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High Notes and Low Notes No two days have been alike the past few months. My computer was moved into the downstairs hall so that our bedroom could be redecorated (my office is off the bedroom) and so I have been sitting in the hall, trying to work while everybody and his uncle raced past me on journeys up or downstairs. Mind you it was lovely when it was done but I couldn't get back to my office immediately because the dust from stripping the bedroom floor was everywhere. I'm home now and feeling quite reassured again. As well as working on my synopsis for my third novel for Hodder which is to be called The Stuff of Dreams and which will be published in April 2004, I judged a competition for the Scottish Association of Christian Writers. Quite a difficult thing to do since the standard varied so much and I had no way of knowing where each writer was in his game plan as it were. Still I laboured over it and hope each person benefited from my comments. The Dundee Book Group of which I am a committee member had a very busy month. We try to have a writer discuss his work with our members at least once every four to six weeks. Lately we had three very different writers within three weeks! That meant at least one committee meeting- there goes the writing- and another afternoon meeting to help stuff envelopes. Three nights to help host the speaker and for me this month two books to read since I was doing the Vote of thanks for two of the speakers. One was the utterly charming Santa Montefiore, author of The Forget-me-Not Sonata, a lovely story of family secrets which is set in Argentina, and the other was the foreign correspondent and broadcaster Jeremy Bowen who was discussing his book on The Six Day War. Having both Israeli and Arab friends this area of the world interests me deeply and Jeremy has written a very readable and accessible book which explains quite a lot that I had found confusing. And by the way, he's charmer too! One morning Teresa rang to tell me Schmetterlingstage, the German edition of Someday, Somewhere had been bought by a book club in Germany so lots more happy dancing round the kitchen. Note to self- next time, take a mop and a bucket of water and kill two birds with one stone. Next an invitation to 'say a few words' at the launch of a new book about the literary scene in Dundee. Have you ever noticed that the shorter the talk, the longer it takes you to write down the gist of what you're going to say? Anyway, the book is called Dundee's Literary Lives and is by the Dundee writer Andrew Murray Scott; having read the proofs I have to say it's fascinating. What a lot of thorough research, Andy. Well done. (p.s. I'm in it!) Back to the new novel and then time out to begin to put together something on 'My life in Opera' for The Friends of Scottish Opera-Tayside Branch. In a moment of conceit I agreed to be the speaker at their Christmas meeting. Help! They all know more about opera than I do. Other books read lately. Finally bought Chocolat by Joann Harris and loved it and Mr Golightly's holiday by Salley Vickers which I did not enjoy quite so much and yet I had loved Miss Garnet's holiday. I read a proof copy of the wonderful Joanna Trollope's new book Brother and Sister. I like the later books so much better than the Aga sagas. Isn't it fun that we all have different tastes? A friend has just sent me The Story of Lucy Gault by William Trevor which may have to wait until the new book is finished and another friend gave me a stunning cookbook called La France Gourmande by Marolyn Charpentier, an American travel writer who now lives in France with her French husband. It's more than a cook book; it's an exploration of France and I loved it and have even used one of the recipes- chicken in a saffron sauce. Cooking is not my greatest talent but boy, this was yummy- the sauce is worth making on its own. One utterly miserable day lately. Ian and I drove in to Edinburgh to attend the funeral service of my friend, Giles Gordon. He died as the result of an accident and will be greatly missed by his clients, and the whole literary scene in Scotland. He was a wonderful help to me in my years as secretary of the Society of Authors and was one of the funniest, wittiest, and most charming of men. My heart goes out to his wife and children. Rather a sad note to end the year on . It's been a year of success and disappointment, work and worry, great happiness and great sadness. I've had some wonderful experiences and met some lovely people and phone call just in- our sons will be with us for Christmas. So, love and joy to all of you. See you next year.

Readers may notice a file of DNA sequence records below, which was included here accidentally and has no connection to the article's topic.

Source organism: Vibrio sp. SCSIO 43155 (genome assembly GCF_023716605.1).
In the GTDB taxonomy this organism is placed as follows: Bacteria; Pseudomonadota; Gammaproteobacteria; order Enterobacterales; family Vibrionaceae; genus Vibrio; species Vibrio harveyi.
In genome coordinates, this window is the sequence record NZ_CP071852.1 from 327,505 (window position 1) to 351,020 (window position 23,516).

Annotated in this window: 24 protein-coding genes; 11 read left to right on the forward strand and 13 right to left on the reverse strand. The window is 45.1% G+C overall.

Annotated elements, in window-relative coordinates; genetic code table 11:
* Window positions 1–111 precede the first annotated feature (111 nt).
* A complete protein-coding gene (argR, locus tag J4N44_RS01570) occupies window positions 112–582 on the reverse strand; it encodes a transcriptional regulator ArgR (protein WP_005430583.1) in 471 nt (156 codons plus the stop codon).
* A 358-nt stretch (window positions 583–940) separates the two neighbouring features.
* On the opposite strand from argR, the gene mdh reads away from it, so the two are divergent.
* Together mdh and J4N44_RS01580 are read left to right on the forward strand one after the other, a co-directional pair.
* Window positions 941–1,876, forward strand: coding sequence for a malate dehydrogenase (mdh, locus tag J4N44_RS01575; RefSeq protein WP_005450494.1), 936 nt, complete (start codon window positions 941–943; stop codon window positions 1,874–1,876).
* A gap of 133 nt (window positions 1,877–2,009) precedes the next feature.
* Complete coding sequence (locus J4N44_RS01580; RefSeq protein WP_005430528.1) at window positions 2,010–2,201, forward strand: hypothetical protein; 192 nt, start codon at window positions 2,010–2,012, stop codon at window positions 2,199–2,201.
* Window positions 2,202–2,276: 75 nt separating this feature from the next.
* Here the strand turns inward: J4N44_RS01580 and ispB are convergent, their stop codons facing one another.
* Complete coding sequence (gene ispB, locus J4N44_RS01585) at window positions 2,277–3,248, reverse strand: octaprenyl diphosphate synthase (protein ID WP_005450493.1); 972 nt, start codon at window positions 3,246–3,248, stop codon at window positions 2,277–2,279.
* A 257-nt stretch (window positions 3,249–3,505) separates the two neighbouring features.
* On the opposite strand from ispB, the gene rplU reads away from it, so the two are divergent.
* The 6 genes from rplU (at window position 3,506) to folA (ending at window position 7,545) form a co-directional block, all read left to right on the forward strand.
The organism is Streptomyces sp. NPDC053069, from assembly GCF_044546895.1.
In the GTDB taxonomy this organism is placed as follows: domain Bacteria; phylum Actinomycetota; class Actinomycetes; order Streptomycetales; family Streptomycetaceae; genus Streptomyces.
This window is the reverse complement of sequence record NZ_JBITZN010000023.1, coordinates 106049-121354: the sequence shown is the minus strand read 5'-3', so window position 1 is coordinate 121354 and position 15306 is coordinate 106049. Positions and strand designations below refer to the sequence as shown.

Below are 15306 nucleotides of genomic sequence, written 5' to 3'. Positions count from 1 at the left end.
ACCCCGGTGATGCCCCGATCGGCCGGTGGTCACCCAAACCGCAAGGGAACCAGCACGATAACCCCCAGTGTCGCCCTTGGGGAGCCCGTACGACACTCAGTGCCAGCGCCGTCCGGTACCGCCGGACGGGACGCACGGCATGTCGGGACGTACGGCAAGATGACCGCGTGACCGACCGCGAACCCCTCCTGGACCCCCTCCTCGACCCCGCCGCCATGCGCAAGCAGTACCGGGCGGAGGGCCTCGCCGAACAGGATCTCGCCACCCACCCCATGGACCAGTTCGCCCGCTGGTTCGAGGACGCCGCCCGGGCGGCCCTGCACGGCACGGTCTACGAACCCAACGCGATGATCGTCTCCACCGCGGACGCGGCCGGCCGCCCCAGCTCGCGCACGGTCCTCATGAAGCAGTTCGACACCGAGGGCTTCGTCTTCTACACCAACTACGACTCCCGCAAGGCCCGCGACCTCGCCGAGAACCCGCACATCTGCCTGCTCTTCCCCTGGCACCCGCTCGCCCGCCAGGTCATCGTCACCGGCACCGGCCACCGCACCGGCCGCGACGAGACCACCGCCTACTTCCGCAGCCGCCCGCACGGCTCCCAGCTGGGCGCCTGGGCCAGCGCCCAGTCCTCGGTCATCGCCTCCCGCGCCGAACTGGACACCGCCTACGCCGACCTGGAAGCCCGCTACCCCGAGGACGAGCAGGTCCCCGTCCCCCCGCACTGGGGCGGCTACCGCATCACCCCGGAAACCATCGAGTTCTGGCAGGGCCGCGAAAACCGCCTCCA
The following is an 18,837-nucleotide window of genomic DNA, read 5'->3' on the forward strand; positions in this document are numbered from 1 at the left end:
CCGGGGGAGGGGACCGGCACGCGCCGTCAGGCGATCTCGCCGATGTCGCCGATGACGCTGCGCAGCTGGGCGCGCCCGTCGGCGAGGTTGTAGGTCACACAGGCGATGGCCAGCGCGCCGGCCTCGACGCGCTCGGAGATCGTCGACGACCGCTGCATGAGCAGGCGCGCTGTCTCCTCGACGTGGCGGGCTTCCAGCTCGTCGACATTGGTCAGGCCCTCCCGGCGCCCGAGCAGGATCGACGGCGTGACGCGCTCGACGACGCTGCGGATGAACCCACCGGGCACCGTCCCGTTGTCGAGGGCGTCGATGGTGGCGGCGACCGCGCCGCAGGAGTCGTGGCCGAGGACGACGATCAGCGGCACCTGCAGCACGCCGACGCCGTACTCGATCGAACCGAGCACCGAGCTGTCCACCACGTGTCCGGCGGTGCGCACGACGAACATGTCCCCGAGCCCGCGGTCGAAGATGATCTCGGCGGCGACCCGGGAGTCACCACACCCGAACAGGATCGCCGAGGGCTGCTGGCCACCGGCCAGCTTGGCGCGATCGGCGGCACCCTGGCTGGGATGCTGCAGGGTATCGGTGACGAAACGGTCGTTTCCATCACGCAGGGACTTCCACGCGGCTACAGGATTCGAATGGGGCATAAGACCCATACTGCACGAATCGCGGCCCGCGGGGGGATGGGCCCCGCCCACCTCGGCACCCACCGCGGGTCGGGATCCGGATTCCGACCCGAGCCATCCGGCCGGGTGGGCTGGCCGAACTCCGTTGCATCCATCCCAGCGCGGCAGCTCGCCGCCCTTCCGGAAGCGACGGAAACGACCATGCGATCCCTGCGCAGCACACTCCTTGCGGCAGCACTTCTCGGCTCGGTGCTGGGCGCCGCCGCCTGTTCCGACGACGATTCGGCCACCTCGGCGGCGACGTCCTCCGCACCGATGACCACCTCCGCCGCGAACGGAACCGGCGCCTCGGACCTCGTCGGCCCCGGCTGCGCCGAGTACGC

I've just come back from London and I am still walking on air. What a lovely time I had. I went down to meet my German publisher who had come over to meet some of their British writers. Andrew Lloyd Webber's exhibition of mainly Victorian paintings is on at the Royal Academy and I thought, I'll see that, see my editor, see Teresa, see Alistair-(our younger son) and see Regina. I get my money's worth out of a train fare to London!! I went down on Monday and spent the evening with Alistair. I meant to read on the train but I met some really delightful people and we talked all the way - that gets filed under 'research'!! Up at the crack of dawn on Tuesday and hurried along Piccadilly to the Royal Academy. Big shock for this country girl. NOTHING opens in London before ten o'clock. At least it gave me a chance to walk and to discover London. Somewhere near the Theatre Royal I found the most fabulous equestrian statue - four huge stallions bursting out of a fountain. I hope I can find it again; I had forgotten my notebook. What writer worth her laptop forgets a notebook~?? Trafalgar Square suddenly loomed up - I had had no idea that I was so close. Learning a place is very exciting. New York is more familiar to me because whenever I am there I walk everywhere possible; now I'm learning London. Back I went and by this time the Academy was open. The exhibition is fascinating although sometimes I feel if I've seen one beautiful pre- Raphaelite portrait I've seen em all. The William Morris tapestries were absolutely fabulous and some of the paintings breath taking. Two hours went by and it was time to meet my editor for lunch. She was busy with editorial meetings and so we had no more than a very productive- and delicious lunch together- and then we walked back to her Underground station. I stopped at Fortnum and Mason to buy a slice of game pie for Ian whose birthday it was and then went back to my hotel to prepare for the evening. Someone told me once that since publishing is an image conscious business, make sure your hair your hands and your shoes are in tiptop condition. I'd had my hair done and bought new short boots. My nails have to be content with clean and neat since they will not grow. My agent came; we sat in the garden for a while and then walked to the restaurant where we were to have dinner. What a lovely evening. The food and wine were delicious but the company was great. I have to say that to be treated so well by publishers is a brand new phenomenon for this writer and I hope every one of you who wants it - gets it!. We laughed, we talked, we ate and the hours flew past. It was like being out to dinner with three of your closest friends and I had to keep pinching myself to make sure I wasn't just having a lovely dream. The icing on the cake was when Regina told me that after two weeks!!!- they have already ordered a reprinting of Scmetterlingstage, the German title for Someday, Somewhere. Teresa has to restrain me from happy dancing all the way back to my hotel! It was a wonderful evening and we all hope there will be more such evenings but, for now, I have to get busy and write the next book. My editor has the synopsis; maybe she'll hate it. Nothing is a certainty in this business. My nose will be firmly to the grindstone for months except- I will have to take a little time off to buy a baby gift! At the end of August we all flew to Spain to attend the wedding of a lovely young man who used to stay with us in the summers when he was a schoolboy. Inaki would come to us for a few weeks and Alistair would go to Madrid for a few weeks. Those schoolboys are now grown men and we had never managed to find time or money to visit Inaki's family. Last Christmas he wrote to say he was getting married in the beautiful mediaeval town of Avila and would we come!! You bet. We booked flights immediately and went for the weekend. It was one of the most wonderful experiences of our entire married life. Inaki's parents were staying in the same hotel and we met them the night before the wedding with some other relatives and that was so lovely. It was like meeting someone I'd known for a long time- and then I realized, we did know one another; Dolores and Ignacio had loved and cared for our son as we had for theirs. The wedding was in a beautiful old church and as custom dictates we waited with all the guests outside for the bride to arrive. We met other members of both families including Inaki's beautiful sister, Sonia, who had been driven, very carefully, from Madrid for the wedding since Sonia and her husband, Marcelo, were expecting their first baby. More about the wedding next month but baby Marcelo arrived last week- and all his Scottish family are absolutely delighted. While I wait for feedback on the synopsis, I'll spend time on reading some assignments set for their members by the Christian Writers Group. Their conference is in Stirling in November and I'm their featured speaker and I hope I'll also be able to give them a hand with these plot ideas. In December I've been asked to be the speaker at the Christmas dinner of the Tayside branch of the Friends of Scottish Opera. I was petrified to see that they wanted me to speak on 'My Life in Opera.' I haven't had a life in opera and most of the members of the Friends have forgotten more about opera than I know. They accepted my title 'Even Wagner can be Fun' and so now I have to write something that will at least raise a smile. Next month, I hope to let you know how I get on. Hm. Wagner and fun? What a puzzle I have set myself!